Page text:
By Dr Karin van der Merwe, a general practitioner working in Johannesburg. Founding member of GGPC ( Gauteng General Practitioners collaboration) which is a platform for doctors to share resources during Covid-19 . Look for  #voicesthatcare on the GGPC Facebook page.

COVID Diary: Early Signs

I woke up on a Saturday morning feeling anxious. I had an interview with 702 and I put down my funny feelings of abdominal discomfort, diarrhoea and and slight nausea as nerves. The interview went well but I still felt odd afterwards. It dawned on me that I had a sore throat and headache and was feeling a bit feverish. As is the case with most people I have spoken to, I was in denial  that this could be COVID. I figured that since it was Saturday and I had some time before my next shift at the practice on Monday, I would do a swab just to put my mind at rest.

COVID Diary: Diagnosis

 After compulsively checking my phone for the next 24 hours, I still remember the exact moment the “positive” result came through. I was shocked and many questions flooded my mind. When did I get it? How sick would I get? Had I already infected someone else? I ran through my movements for the last few days and for a fleeting moment considered not telling anyone I was positive. It was too much effort. Maybe I could just pretend this had not happened?

Eventually I realised that I was going to have to tell people the truth. Murphy’s law was that I had gone to the hairdresser for the first time and I had allowed my son to see a friend. So I started the process of calling all my contacts. Fortunately all my contacts were very understanding and more concerned than angry.

COVID Diary of a dr

COVID Diary: Course of the Illness

I started on a regimen of Vitamins (D, C, B3 ) and Zinc. I used paracetamol and Medlemon for pain and fever. Otherwise I didn’t take any medications. 

I was not prepared for how ill I would feel especially since I’m a healthy 43 year old with no comorbidites. My  symptoms varied from muscle aches, headaches, nausea, a very runny nose, nose ulcers, and most prominently, extreme fatigue. For the first week I hardly got out of bed. I didn’t completely lose my sense of taste but things did not taste right. Most alarmingly- my beloved coffee tasted like dishwater!

About 10 days in, I also got tiny vesicles (blisters) on my legs, and one large vesicle on my right baby finger. I also had a persistent itchy patch on the pulp of my left index finger which has still not completely resolved. This is evidence of how bizarre this virus can be. It is quite scary to have a new disease which is not well known. Having said that I got off easy. Unlike some of my colleagues with COVID, I did not experience any respiratory symptoms, myocarditis nor neurological fallout.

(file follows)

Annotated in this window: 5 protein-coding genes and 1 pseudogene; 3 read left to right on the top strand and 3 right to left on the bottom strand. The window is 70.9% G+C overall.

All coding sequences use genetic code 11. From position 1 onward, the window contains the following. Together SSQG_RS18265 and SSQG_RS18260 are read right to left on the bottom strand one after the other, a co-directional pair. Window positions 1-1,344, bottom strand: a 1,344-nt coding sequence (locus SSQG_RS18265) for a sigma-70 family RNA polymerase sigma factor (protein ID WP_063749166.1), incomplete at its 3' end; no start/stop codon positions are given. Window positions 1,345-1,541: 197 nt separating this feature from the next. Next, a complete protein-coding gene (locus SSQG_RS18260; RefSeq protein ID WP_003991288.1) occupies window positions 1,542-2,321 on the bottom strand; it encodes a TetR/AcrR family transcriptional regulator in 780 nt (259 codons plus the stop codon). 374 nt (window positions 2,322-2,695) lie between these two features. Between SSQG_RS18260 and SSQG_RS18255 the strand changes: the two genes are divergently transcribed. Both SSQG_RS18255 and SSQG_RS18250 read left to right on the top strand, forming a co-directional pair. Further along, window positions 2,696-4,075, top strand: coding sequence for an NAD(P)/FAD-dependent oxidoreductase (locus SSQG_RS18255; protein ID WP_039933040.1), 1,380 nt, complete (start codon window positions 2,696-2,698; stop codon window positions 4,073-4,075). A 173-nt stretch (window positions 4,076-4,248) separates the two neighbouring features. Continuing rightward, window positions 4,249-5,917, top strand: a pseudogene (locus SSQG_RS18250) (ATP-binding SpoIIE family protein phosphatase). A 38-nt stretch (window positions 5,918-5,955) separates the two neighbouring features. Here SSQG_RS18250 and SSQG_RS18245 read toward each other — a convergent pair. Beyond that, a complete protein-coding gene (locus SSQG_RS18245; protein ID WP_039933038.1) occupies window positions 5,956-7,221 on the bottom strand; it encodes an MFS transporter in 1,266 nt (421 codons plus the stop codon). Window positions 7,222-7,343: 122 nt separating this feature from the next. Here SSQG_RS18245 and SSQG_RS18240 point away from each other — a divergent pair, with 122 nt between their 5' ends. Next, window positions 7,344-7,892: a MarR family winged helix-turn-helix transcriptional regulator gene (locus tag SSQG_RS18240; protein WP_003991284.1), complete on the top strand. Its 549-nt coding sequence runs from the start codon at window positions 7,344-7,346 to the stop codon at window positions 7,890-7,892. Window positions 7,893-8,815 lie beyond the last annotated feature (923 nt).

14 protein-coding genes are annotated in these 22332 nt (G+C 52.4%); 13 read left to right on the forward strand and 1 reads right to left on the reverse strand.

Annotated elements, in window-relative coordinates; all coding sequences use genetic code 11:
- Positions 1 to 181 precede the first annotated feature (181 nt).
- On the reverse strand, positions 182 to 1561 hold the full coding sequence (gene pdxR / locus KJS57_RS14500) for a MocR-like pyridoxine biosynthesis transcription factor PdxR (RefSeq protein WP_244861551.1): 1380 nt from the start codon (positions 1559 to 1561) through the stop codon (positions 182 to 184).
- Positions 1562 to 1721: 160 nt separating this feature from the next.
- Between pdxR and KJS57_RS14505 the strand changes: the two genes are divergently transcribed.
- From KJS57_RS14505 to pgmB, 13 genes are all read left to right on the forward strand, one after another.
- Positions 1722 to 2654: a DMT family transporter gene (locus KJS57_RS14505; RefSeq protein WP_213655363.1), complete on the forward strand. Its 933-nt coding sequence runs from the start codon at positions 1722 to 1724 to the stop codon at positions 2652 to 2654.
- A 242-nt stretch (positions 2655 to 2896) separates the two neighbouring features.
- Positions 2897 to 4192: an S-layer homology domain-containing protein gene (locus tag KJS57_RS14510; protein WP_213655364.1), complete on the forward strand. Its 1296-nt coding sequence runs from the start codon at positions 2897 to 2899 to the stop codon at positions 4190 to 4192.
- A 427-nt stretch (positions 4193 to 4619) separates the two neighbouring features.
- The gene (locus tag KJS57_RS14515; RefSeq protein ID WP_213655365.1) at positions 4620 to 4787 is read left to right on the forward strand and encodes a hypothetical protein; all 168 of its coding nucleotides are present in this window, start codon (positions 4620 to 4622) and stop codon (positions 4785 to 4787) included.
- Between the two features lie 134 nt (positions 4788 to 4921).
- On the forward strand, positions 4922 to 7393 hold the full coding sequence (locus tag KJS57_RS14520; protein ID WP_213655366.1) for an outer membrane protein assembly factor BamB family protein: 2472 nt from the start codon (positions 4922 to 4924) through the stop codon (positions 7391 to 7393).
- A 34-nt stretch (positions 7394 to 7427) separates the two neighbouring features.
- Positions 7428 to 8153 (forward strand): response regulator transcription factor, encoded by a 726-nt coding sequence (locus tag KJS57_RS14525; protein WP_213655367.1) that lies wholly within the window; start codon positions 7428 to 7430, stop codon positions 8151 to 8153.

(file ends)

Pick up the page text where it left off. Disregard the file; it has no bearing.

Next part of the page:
One thing common in many COVID survivors is ongoing fatigue and shortness of breath on exertion. This has been called “Long COVID”. Some patients with relatively mild COVID, are 6 weeks post diagnosis and still not able to exercise optimally I’m 4 weeks in and I’m still tired with lingering sinusitis symptoms. By late afternoon my head gets heavy and I just want to be still. I’m trying  to take it easy. I’m still not able to run like I did pre-diagnosis but I can now manage a brisk walk. My expectation was that COVID would just make me feel fluey for a few days but this was not meant to be. 

COVID Diary: the dreaded Isolation

The isolation was very difficult. For the first week, my husband slept on a mattress in our living room and I only saw the family for food delivery. My husband and kids started feeling fluey about 4 days after my diagnosis and were diagnosed with COVID a few days later so then we all mingled freely and isolated as a family. This was much easier and it was a relief to be reunited with them. All 4 of us had different versions of COVID. My son had fever. My daughter had abdominal pains and my husband couldn’t taste and had flu-like symptoms. 

COVID Diary: So what’s it like to be a doctor with COVID?

I briefly had a feeling of shame that despite all my knowledge, I let down my guard enough to contract this disease. Everyone asks “where did you get it” as though you can pin point the exact moment. I can’t . 

There was also relief. I no longer had to live with the anticipation of catching the dreaded virus. And of course The thought of immunity was glorious. 

My self-study of COVID has given me empathy for my patients- especially those with so-called Long COVID- and a greater understanding of this extremely diverse disease. 

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